Hispanic Leadership Institute Fellow

Onondaga Community College Professor Denise Valdes is a member of a very exclusive group. She is one of just 14 people statewide selected for SUNY’s Hispanic Leadership Institute. The goal is to develop and support the next generation of Executive-level Hispanic/LatinX leaders across the SUNY system. “It’s such an honor to be chosen. I think the work we are doing paves the way for progress,” she said.

Valdes was nominated for the Hispanic Leadership Institute by OCC President Dr. Casey Crabill and Provost Dr. Daria Willis. The six-month program began in January with a retreat. Two more are scheduled for April and June. In between, Fellows communicate regularly through online meetings. Each Fellow is working on a project which he or she will present in June. Valdes’ topic is “Latina Leadership in the SUNY System.”

Valdes brings her bubbly personality and passion to work every day on the OCC campus. She teaches English, coordinates the English as Second Language (ESL) program, participates in Faculty Senate and is regularly selected to be on search committees. “I love OCC, I love working here, I love the students, I love my colleagues. This (English) is the best department ever!”

Her path to college professor started later in life. Valdes is a first generation college graduate who began working toward her first degree when she was 36 years old. She was raising her children, working full-time and taking classes full-time. “It was hard. I had a binder I kept with me with my kids pictures inside. Whenever I thought I wasn’t going to make it I looked at their pictures and said ‘I’m going to do it. I have to do it for them. I have to provide them with an example.’” Her self-motivation worked. Valdes earned a bachelor’s degree from Utica College and a master’s degree from Syracuse University. Her daughters learned from her example as well. All three of them went on to earn college degrees.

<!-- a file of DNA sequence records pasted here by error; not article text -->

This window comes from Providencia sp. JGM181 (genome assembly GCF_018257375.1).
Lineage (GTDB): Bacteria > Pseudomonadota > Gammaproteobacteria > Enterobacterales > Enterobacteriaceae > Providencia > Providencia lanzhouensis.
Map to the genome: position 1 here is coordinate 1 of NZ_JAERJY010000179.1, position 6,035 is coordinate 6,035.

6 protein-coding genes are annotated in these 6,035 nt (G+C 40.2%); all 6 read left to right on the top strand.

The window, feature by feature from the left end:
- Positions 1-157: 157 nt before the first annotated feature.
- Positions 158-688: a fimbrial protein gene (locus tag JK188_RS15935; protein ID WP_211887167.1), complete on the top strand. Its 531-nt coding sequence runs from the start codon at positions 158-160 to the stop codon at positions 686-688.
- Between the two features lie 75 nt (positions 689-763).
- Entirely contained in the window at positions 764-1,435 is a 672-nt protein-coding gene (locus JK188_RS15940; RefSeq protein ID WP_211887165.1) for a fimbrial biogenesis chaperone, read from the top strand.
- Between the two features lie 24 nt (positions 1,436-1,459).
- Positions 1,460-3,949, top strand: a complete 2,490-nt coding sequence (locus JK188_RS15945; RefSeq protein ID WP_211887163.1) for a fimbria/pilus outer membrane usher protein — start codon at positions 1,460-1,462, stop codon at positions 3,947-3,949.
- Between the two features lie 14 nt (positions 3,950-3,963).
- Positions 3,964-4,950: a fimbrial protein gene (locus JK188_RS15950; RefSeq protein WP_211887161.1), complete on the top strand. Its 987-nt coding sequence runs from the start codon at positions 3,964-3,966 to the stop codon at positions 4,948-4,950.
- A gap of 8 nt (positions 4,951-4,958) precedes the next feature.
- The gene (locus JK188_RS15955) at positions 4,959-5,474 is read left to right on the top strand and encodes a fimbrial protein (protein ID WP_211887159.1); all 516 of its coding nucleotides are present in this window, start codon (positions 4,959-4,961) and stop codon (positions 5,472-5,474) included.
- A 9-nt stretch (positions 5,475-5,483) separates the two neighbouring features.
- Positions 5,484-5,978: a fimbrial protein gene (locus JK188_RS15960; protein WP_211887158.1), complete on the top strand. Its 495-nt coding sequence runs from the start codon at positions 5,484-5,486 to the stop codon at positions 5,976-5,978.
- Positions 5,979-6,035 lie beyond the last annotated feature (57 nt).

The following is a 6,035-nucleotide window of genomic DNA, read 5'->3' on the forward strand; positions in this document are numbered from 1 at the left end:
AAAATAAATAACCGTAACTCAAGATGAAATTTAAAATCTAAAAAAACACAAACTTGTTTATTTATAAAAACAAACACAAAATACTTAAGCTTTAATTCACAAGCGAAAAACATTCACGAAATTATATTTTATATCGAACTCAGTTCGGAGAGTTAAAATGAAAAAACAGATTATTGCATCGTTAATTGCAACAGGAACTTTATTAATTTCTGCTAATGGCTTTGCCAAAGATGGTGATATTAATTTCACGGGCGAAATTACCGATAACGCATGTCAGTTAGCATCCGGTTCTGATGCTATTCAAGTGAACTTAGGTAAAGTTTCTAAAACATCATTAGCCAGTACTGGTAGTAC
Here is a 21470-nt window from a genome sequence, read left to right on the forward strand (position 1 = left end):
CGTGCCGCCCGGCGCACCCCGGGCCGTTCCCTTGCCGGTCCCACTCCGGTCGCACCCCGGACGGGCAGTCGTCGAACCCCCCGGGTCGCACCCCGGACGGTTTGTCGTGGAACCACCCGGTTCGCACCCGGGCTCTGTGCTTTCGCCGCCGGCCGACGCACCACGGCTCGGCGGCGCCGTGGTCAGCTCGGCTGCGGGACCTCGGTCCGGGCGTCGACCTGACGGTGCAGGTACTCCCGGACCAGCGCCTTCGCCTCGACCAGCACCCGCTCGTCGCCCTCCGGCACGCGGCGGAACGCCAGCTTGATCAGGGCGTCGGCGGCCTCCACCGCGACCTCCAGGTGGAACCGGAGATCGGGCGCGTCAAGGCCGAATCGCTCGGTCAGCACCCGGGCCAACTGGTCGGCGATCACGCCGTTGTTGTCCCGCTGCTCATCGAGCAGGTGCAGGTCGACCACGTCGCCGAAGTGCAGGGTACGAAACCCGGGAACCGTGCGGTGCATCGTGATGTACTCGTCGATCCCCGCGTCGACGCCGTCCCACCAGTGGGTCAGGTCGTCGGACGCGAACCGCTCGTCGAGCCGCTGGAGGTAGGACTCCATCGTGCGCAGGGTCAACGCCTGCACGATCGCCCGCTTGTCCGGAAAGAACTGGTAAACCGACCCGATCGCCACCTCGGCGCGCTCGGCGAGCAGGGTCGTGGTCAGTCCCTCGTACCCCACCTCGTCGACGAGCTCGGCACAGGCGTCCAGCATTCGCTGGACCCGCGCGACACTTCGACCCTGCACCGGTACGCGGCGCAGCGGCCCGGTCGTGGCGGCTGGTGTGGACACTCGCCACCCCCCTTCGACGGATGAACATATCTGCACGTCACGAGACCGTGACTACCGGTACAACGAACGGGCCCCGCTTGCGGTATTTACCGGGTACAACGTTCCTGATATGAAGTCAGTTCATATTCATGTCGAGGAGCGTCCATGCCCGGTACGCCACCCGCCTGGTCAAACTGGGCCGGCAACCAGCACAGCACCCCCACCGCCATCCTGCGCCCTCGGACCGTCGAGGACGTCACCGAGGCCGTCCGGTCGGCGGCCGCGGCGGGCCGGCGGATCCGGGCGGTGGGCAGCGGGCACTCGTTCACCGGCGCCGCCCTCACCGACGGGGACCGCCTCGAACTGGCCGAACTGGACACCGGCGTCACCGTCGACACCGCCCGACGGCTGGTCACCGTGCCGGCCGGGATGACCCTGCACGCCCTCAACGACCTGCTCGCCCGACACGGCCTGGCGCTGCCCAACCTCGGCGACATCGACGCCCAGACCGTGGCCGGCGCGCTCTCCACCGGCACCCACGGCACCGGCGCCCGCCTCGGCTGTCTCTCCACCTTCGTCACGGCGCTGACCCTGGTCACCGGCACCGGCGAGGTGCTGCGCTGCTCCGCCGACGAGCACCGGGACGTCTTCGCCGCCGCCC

Valdes has a message for anyone who is in the situation she was once in. No matter your circumstances, you can do it. “I think it’s important for women of color to understand you can go back to school. You don’t have to be young. I went back to school at 36. All of my accomplishments happened after the age of 36. It was tough but it can be done. If you have a good support system of people who are willing to help you and professors who are willing to help you, you can do it.”

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